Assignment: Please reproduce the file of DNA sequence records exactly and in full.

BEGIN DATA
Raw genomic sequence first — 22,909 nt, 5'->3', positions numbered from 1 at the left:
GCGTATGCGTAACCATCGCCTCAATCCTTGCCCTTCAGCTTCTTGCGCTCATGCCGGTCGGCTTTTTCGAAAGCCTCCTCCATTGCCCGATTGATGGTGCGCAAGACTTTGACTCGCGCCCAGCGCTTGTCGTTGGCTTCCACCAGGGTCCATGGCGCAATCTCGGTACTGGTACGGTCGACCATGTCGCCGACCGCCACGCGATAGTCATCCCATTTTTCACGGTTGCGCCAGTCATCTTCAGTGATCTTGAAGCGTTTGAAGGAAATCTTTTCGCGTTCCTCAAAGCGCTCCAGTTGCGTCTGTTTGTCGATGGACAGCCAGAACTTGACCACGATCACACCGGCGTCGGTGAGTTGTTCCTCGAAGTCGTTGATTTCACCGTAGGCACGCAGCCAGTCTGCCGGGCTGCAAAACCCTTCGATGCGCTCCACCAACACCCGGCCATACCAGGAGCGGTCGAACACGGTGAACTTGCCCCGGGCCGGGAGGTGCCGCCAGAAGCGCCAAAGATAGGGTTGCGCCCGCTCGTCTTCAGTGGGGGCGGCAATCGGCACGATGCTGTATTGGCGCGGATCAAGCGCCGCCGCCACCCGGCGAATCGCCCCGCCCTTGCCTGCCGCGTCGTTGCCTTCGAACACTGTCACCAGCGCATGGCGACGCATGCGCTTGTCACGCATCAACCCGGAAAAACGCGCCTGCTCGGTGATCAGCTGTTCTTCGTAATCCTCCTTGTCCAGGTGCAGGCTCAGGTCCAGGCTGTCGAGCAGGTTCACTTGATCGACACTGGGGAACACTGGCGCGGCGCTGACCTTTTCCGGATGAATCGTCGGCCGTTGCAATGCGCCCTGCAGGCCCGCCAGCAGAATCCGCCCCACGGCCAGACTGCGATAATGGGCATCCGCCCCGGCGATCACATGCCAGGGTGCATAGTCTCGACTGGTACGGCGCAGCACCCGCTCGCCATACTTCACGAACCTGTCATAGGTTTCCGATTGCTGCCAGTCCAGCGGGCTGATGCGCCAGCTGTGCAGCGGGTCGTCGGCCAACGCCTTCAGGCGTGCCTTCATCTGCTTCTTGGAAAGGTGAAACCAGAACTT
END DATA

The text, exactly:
Raw genomic sequence first — 22,909 nt, 5'->3', positions numbered from 1 at the left:
GCGTATGCGTAACCATCGCCTCAATCCTTGCCCTTCAGCTTCTTGCGCTCATGCCGGTCGGCTTTTTCGAAAGCCTCCTCCATTGCCCGATTGATGGTGCGCAAGACTTTGACTCGCGCCCAGCGCTTGTCGTTGGCTTCCACCAGGGTCCATGGCGCAATCTCGGTACTGGTACGGTCGACCATGTCGCCGACCGCCACGCGATAGTCATCCCATTTTTCACGGTTGCGCCAGTCATCTTCAGTGATCTTGAAGCGTTTGAAGGAAATCTTTTCGCGTTCCTCAAAGCGCTCCAGTTGCGTCTGTTTGTCGATGGACAGCCAGAACTTGACCACGATCACACCGGCGTCGGTGAGTTGTTCCTCGAAGTCGTTGATTTCACCGTAGGCACGCAGCCAGTCTGCCGGGCTGCAAAACCCTTCGATGCGCTCCACCAACACCCGGCCATACCAGGAGCGGTCGAACACGGTGAACTTGCCCCGGGCCGGGAGGTGCCGCCAGAAGCGCCAAAGATAGGGTTGCGCCCGCTCGTCTTCAGTGGGGGCGGCAATCGGCACGATGCTGTATTGGCGCGGATCAAGCGCCGCCGCCACCCGGCGAATCGCCCCGCCCTTGCCTGCCGCGTCGTTGCCTTCGAACACTGTCACCAGCGCATGGCGACGCATGCGCTTGTCACGCATCAACCCGGAAAAACGCGCCTGCTCGGTGATCAGCTGTTCTTCGTAATCCTCCTTGTCCAGGTGCAGGCTCAGGTCCAGGCTGTCGAGCAGGTTCACTTGATCGACACTGGGGAACACTGGCGCGGCGCTGACCTTTTCCGGATGAATCGTCGGCCGTTGCAATGCGCCCTGCAGGCCCGCCAGCAGAATCCGCCCCACGGCCAGACTGCGATAATGGGCATCCGCCCCGGCGATCACATGCCAGGGTGCATAGTCTCGACTGGTACGGCGCAGCACCCGCTCGCCATACTTCACGAACCTGTCATAGGTTTCCGATTGCTGCCAGTCCAGCGGGCTGATGCGCCAGCTGTGCAGCGGGTCGTCGGCCAACGCCTTCAGGCGTGCCTTCATCTGCTTCTTGGAAAGGTGAAACCAGAACTT